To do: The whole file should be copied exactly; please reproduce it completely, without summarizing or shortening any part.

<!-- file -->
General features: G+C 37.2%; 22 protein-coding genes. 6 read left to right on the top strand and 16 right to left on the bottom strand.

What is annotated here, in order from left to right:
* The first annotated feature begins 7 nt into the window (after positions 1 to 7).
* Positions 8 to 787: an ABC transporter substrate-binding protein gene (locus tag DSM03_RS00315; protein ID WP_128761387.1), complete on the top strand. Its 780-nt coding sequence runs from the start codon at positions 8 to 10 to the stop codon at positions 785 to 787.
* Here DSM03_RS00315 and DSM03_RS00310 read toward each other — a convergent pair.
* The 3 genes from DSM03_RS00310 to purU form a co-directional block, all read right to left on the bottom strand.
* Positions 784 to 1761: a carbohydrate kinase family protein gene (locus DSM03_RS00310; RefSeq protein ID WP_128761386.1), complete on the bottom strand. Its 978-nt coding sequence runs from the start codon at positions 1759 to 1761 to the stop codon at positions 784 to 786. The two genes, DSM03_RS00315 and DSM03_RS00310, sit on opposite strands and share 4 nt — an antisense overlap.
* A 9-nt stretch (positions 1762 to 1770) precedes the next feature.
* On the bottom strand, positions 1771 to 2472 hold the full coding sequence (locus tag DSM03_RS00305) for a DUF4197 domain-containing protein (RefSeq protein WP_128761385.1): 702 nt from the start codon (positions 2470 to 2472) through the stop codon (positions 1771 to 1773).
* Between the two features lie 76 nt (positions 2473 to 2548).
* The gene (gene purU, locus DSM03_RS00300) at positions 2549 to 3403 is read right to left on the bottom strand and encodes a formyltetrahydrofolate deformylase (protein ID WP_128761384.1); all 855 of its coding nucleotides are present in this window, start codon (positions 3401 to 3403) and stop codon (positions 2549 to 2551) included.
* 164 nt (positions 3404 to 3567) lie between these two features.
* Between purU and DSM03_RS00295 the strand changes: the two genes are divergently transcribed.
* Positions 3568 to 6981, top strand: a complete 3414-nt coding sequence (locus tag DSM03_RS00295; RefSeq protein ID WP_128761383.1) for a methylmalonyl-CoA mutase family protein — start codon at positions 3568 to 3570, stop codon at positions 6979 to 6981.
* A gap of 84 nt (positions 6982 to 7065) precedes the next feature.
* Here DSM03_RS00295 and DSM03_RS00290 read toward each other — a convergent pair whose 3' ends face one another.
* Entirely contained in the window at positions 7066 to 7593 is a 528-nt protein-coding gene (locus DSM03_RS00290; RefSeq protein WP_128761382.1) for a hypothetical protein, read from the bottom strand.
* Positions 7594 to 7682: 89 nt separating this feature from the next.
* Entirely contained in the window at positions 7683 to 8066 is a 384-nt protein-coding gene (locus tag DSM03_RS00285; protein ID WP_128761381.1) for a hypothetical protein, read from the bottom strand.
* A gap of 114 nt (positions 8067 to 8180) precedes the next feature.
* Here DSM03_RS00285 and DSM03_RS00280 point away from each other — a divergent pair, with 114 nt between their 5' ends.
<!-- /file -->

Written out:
General features: G+C 37.2%; 22 protein-coding genes. 6 read left to right on the top strand and 16 right to left on the bottom strand.

What is annotated here, in order from left to right:
* The first annotated feature begins 7 nt into the window (after positions 1 to 7).
* Positions 8 to 787: an ABC transporter substrate-binding protein gene (locus tag DSM03_RS00315; protein ID WP_128761387.1), complete on the top strand. Its 780-nt coding sequence runs from the start codon at positions 8 to 10 to the stop codon at positions 785 to 787.
* Here DSM03_RS00315 and DSM03_RS00310 read toward each other — a convergent pair.
* The 3 genes from DSM03_RS00310 to purU form a co-directional block, all read right to left on the bottom strand.
* Positions 784 to 1761: a carbohydrate kinase family protein gene (locus DSM03_RS00310; RefSeq protein ID WP_128761386.1), complete on the bottom strand. Its 978-nt coding sequence runs from the start codon at positions 1759 to 1761 to the stop codon at positions 784 to 786. The two genes, DSM03_RS00315 and DSM03_RS00310, sit on opposite strands and share 4 nt — an antisense overlap.
* A 9-nt stretch (positions 1762 to 1770) precedes the next feature.
* On the bottom strand, positions 1771 to 2472 hold the full coding sequence (locus tag DSM03_RS00305) for a DUF4197 domain-containing protein (RefSeq protein WP_128761385.1): 702 nt from the start codon (positions 2470 to 2472) through the stop codon (positions 1771 to 1773).
* Between the two features lie 76 nt (positions 2473 to 2548).
* The gene (gene purU, locus DSM03_RS00300) at positions 2549 to 3403 is read right to left on the bottom strand and encodes a formyltetrahydrofolate deformylase (protein ID WP_128761384.1); all 855 of its coding nucleotides are present in this window, start codon (positions 3401 to 3403) and stop codon (positions 2549 to 2551) included.
* 164 nt (positions 3404 to 3567) lie between these two features.
* Between purU and DSM03_RS00295 the strand changes: the two genes are divergently transcribed.
* Positions 3568 to 6981, top strand: a complete 3414-nt coding sequence (locus tag DSM03_RS00295; RefSeq protein ID WP_128761383.1) for a methylmalonyl-CoA mutase family protein — start codon at positions 3568 to 3570, stop codon at positions 6979 to 6981.
* A gap of 84 nt (positions 6982 to 7065) precedes the next feature.
* Here DSM03_RS00295 and DSM03_RS00290 read toward each other — a convergent pair whose 3' ends face one another.
* Entirely contained in the window at positions 7066 to 7593 is a 528-nt protein-coding gene (locus DSM03_RS00290; RefSeq protein WP_128761382.1) for a hypothetical protein, read from the bottom strand.
* Positions 7594 to 7682: 89 nt separating this feature from the next.
* Entirely contained in the window at positions 7683 to 8066 is a 384-nt protein-coding gene (locus tag DSM03_RS00285; protein ID WP_128761381.1) for a hypothetical protein, read from the bottom strand.
* A gap of 114 nt (positions 8067 to 8180) precedes the next feature.
* Here DSM03_RS00285 and DSM03_RS00280 point away from each other — a divergent pair, with 114 nt between their 5' ends.